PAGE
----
Many will argue that of course there will be differences, but the size of these differences will not be economically meaningful because all of the benchmarks closely track each other. This is not the case as seen in our first graph. There can be wide differences in cumulative return. The differences or spread usually get much large when there is a crisis period. Those indices that have a high trend tilt or more crisis beta will move ahead of the other benchmarks.
The difference between the high and low monthly performance of the benchmarks can be substantial. The dispersion can be over 3% in a single month. This is not the difference between managers but differences in the benchmarks.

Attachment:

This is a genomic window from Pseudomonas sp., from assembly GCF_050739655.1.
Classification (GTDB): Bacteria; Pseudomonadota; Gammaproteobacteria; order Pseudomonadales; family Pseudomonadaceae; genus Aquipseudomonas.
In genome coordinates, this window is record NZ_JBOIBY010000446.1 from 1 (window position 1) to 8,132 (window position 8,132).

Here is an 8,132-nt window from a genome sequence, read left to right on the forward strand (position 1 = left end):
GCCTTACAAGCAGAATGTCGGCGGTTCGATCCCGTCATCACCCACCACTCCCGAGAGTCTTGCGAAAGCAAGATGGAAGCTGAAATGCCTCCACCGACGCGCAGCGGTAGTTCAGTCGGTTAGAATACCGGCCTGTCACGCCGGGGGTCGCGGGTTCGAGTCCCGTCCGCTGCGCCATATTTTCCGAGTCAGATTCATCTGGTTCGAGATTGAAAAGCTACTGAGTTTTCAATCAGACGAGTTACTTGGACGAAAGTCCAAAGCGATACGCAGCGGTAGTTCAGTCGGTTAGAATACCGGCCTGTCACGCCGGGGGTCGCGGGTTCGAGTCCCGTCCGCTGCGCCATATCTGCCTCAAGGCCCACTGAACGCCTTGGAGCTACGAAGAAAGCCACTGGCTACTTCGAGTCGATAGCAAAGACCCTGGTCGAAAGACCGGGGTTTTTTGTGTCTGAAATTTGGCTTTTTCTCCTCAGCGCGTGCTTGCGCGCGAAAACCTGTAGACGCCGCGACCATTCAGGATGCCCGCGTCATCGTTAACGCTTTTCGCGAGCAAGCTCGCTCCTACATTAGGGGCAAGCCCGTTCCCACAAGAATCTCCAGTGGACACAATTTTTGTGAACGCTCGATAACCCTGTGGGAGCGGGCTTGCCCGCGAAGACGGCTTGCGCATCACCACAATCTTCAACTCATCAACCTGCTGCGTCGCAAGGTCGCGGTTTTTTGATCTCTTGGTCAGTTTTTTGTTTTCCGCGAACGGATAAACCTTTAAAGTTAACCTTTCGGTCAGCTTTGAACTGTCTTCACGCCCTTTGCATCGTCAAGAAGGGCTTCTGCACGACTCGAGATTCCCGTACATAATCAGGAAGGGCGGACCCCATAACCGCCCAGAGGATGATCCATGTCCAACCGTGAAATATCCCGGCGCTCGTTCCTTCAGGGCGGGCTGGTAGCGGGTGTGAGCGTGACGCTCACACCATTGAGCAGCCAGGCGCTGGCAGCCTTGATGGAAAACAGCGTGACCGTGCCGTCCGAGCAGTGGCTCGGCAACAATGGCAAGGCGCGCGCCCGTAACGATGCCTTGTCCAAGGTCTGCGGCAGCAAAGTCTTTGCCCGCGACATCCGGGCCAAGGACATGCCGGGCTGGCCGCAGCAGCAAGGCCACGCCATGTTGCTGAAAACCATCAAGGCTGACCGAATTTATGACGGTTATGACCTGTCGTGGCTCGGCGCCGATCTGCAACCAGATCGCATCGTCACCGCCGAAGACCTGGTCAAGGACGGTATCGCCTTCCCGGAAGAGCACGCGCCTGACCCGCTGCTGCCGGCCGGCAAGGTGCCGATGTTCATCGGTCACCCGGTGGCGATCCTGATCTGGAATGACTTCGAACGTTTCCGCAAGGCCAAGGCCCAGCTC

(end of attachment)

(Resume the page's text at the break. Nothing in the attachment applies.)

The cumulative effect of these differences can be huge. In the third graph, the average of the managed futures indices is presented in the blue shade. Much of the return advantage is diversified away and the result is flat performance. If an investor received the worst performance of any benchmark each month, the net result is a huge drawdown. Similarly, if an investor was able to be in the best performing index every month, the performance would have made him a superstar fund manager. This is an exaggeration, but it illustrates the value of picking the right managers.